Stromgren’s hard work recognized with Young Farmer Award

Young Farm Award winner Austin Stromgren.

By Lori Kuykendall
Osage County Conservation District

This year’s Osage County Young Farmer Award will be presented to Austin Stromgren, of rural Scranton. Austin has farming in his blood and in his background. He is a fourth generation farmer on both his mom’s side of the family (Bryson) and his dad’s side. Austin has worked alongside his dad for as long as he can remember.

The first job Austin remembers doing is working cattle. Austin was quick to learn and eager to help. He started raking hay when he was 8 or 9 years old, and since he could run the tractor he also did field cultivating and disking. He was driving the semi and running the combine when he was 10 years old.

Austin’s dad gave him his first cow when he was in the second grade. Austin kept back heifers from that cow and when he was 10 he purchased a couple of cows with his own money. After he graduated from high school he bought 20 cows and his first bull. Austin’s herd has grown to 40.

“I take a lot of pride in my cattle,” Austin said.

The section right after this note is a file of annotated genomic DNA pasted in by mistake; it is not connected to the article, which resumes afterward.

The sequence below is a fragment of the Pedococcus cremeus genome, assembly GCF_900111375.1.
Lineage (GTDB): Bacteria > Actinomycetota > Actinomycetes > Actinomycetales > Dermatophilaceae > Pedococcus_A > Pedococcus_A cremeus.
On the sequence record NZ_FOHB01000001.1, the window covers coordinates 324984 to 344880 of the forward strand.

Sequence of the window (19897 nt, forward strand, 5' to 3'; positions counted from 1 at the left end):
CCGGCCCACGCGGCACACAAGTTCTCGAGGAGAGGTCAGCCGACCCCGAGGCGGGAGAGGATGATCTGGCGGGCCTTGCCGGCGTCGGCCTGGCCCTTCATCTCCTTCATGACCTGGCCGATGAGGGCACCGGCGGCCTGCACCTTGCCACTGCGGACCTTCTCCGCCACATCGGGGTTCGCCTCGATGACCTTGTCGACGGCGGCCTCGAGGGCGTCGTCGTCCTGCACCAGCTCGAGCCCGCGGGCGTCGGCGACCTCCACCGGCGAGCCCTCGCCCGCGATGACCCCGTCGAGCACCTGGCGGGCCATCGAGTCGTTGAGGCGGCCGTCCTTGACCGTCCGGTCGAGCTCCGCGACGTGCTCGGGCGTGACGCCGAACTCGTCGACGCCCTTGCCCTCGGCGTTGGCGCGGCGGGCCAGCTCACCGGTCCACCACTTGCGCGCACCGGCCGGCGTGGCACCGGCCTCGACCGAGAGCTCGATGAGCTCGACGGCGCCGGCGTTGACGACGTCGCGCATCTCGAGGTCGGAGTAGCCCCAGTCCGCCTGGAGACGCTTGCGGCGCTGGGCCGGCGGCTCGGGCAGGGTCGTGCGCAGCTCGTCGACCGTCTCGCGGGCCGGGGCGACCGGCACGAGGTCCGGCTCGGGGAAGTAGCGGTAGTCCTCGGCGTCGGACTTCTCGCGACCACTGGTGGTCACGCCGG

Austin began farming full-time when he was 13 years old, after his father and he were in a wreck that left his dad paralyzed. Austin’s knowledge and strong work ethic helped him take care of everything on the farm and attend high school. During his senior year he went to a half day of high school and attended Flint Hills Technical College for a half day. He graduated from high school in 2015 and vo-tech in 2016 as a certified automotive mechanic. While at Flint Hills, his team went to Pittsburg to compete in the Ford AAA state competition.

Austin now takes care of 130 head of cattle. He manages the grazing to prevent overgrazing or undergrazing. He has a tree saw and works to keep the trees out of his pastures. He also does some tree removal work for his neighbors. He also manages 600 acres of farm ground south of Burlingame. He does a corn-bean rotation with some wheat. He keeps his waterways and terraces in good shape and has started trying no-till farming practices.

“I don’t cut corners and I do the best I can,” Austin said. “I don’t want to have a poor crop if everyone else has a good crop. There is always something to learn and room to improve.”

The past couple of years in his “free” time, Austin started doing custom planting and custom combining. With all the rain during the 2017 harvest, his custom combining services were utilized by a few of his neighbors. Austin also does custom baling and mowing.

Everyone is invited to join the Osage County Conservation District in honoring Stromgren for all of his hard work with the Young Farmer Award, during the district’s annual meeting at 6 p.m. Jan. 22, 2018, at the Osage City school cafeteria. Photo thanks to Osage County Conservation District.

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